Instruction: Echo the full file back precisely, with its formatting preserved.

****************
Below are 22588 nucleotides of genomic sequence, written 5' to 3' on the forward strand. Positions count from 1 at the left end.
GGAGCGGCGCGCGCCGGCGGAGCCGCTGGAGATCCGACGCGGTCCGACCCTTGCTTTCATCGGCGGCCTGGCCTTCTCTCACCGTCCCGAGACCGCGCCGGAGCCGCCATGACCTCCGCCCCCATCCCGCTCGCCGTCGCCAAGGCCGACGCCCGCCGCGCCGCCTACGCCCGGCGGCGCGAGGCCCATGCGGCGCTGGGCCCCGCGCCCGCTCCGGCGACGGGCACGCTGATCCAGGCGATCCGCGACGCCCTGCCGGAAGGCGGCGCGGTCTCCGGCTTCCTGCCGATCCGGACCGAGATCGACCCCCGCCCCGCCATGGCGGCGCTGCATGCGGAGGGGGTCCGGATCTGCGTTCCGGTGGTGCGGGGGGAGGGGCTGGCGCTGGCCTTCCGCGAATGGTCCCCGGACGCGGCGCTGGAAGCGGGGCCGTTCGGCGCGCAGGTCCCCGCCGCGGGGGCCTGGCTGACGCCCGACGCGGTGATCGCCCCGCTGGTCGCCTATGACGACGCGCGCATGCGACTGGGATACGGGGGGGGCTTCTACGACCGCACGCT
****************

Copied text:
Below are 22588 nucleotides of genomic sequence, written 5' to 3' on the forward strand. Positions count from 1 at the left end.
GGAGCGGCGCGCGCCGGCGGAGCCGCTGGAGATCCGACGCGGTCCGACCCTTGCTTTCATCGGCGGCCTGGCCTTCTCTCACCGTCCCGAGACCGCGCCGGAGCCGCCATGACCTCCGCCCCCATCCCGCTCGCCGTCGCCAAGGCCGACGCCCGCCGCGCCGCCTACGCCCGGCGGCGCGAGGCCCATGCGGCGCTGGGCCCCGCGCCCGCTCCGGCGACGGGCACGCTGATCCAGGCGATCCGCGACGCCCTGCCGGAAGGCGGCGCGGTCTCCGGCTTCCTGCCGATCCGGACCGAGATCGACCCCCGCCCCGCCATGGCGGCGCTGCATGCGGAGGGGGTCCGGATCTGCGTTCCGGTGGTGCGGGGGGAGGGGCTGGCGCTGGCCTTCCGCGAATGGTCCCCGGACGCGGCGCTGGAAGCGGGGCCGTTCGGCGCGCAGGTCCCCGCCGCGGGGGCCTGGCTGACGCCCGACGCGGTGATCGCCCCGCTGGTCGCCTATGACGACGCGCGCATGCGACTGGGATACGGGGGGGGCTTCTACGACCGCACGCT